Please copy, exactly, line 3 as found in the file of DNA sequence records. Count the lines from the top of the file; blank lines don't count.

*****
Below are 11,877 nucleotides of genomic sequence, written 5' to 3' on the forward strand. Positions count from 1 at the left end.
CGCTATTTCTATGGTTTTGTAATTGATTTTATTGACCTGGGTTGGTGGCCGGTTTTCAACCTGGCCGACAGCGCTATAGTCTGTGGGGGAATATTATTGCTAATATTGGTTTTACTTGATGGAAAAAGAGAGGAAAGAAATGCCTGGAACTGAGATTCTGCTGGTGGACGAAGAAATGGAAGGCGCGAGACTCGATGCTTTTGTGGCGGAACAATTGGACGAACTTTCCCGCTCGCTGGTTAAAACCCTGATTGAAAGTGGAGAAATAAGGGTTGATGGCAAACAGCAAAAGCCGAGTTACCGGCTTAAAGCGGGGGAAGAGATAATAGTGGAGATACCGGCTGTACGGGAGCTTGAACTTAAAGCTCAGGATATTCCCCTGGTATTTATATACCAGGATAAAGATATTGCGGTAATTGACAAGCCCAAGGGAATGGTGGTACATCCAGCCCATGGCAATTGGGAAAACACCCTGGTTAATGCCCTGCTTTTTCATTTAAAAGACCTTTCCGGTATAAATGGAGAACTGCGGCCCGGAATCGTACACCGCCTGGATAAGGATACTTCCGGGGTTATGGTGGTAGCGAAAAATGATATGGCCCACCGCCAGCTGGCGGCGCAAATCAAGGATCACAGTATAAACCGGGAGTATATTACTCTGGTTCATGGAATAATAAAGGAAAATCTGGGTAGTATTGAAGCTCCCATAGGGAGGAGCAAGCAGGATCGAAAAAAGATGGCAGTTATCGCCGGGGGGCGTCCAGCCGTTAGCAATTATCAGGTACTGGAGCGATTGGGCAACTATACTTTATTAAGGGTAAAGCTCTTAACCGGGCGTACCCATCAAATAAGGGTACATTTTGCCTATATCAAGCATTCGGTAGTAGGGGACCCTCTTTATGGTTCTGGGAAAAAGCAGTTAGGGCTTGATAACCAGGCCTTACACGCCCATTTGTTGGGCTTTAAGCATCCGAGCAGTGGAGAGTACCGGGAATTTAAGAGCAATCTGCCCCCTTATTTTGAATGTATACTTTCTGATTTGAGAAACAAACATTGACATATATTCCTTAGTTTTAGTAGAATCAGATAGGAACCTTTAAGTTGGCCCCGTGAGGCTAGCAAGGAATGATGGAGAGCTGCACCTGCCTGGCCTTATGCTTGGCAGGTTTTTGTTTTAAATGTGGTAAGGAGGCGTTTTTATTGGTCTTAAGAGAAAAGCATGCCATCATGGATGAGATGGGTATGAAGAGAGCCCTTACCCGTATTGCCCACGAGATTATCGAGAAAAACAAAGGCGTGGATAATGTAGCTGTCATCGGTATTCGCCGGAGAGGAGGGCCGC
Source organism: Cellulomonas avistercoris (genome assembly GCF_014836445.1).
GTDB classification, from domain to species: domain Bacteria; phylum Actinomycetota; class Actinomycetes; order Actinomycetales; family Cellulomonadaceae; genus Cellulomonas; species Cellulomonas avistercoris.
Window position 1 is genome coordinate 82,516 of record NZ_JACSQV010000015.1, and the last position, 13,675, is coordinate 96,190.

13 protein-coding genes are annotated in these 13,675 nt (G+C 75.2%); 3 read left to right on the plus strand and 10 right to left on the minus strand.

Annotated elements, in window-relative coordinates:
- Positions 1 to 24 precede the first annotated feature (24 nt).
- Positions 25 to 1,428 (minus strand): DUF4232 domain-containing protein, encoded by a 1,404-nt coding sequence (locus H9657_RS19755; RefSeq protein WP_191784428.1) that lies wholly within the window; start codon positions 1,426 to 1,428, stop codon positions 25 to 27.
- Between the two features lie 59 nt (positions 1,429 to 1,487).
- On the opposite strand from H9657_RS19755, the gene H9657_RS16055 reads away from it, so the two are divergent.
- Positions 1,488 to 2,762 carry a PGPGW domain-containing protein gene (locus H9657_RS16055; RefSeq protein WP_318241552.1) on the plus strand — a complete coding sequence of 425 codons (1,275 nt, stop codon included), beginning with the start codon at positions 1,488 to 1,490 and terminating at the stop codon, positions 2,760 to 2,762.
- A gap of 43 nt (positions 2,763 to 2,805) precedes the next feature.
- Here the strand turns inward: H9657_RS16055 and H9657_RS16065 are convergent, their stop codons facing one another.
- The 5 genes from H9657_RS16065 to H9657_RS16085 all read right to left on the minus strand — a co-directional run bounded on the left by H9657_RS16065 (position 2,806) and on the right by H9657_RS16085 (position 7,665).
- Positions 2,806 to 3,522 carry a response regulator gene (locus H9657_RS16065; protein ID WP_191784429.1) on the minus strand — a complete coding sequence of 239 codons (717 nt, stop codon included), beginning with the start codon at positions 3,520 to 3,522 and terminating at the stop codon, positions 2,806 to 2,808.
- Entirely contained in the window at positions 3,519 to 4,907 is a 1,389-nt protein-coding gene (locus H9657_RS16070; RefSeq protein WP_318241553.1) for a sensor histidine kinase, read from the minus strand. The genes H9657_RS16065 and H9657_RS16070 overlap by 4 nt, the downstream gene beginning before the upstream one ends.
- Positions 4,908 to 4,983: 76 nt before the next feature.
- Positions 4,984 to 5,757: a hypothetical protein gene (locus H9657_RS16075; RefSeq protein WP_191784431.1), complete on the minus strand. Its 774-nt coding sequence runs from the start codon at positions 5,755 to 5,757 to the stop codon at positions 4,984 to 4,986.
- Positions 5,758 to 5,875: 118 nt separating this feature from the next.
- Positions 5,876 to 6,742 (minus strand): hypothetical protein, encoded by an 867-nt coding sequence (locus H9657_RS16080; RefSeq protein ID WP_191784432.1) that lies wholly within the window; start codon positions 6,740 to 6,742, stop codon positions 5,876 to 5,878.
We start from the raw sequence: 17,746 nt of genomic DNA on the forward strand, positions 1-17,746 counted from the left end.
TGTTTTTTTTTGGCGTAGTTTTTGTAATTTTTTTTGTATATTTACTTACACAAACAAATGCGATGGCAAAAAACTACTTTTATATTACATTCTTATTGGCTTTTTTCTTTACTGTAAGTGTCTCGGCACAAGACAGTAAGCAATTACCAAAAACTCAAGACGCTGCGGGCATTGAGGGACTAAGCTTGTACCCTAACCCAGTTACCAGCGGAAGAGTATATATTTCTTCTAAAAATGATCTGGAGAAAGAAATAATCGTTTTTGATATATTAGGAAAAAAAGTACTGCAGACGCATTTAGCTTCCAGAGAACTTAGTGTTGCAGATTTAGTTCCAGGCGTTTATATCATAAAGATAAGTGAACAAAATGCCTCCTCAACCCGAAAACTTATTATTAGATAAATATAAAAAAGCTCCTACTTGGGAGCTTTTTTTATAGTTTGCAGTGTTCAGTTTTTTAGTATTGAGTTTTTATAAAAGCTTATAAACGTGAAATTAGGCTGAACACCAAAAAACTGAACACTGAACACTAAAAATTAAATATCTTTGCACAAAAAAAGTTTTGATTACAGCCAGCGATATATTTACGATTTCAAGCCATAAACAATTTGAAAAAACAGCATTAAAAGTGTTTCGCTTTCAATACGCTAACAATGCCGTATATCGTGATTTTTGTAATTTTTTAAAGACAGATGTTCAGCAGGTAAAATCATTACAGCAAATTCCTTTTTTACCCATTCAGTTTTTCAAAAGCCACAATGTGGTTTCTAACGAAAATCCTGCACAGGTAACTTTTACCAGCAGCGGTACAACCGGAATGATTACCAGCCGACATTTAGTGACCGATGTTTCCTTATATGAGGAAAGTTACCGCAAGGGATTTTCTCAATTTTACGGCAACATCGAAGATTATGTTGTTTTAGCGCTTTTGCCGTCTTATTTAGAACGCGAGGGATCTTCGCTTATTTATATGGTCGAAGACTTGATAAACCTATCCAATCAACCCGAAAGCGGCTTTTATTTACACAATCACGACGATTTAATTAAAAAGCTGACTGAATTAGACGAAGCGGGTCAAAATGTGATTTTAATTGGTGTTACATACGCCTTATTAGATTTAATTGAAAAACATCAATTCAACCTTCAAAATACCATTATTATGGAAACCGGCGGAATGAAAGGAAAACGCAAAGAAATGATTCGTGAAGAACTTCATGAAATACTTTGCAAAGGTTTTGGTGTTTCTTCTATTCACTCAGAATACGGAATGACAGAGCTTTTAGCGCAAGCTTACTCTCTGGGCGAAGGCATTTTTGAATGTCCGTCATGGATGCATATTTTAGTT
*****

Source organism: Cellulomonas avistercoris (genome assembly GCF_014836445.1).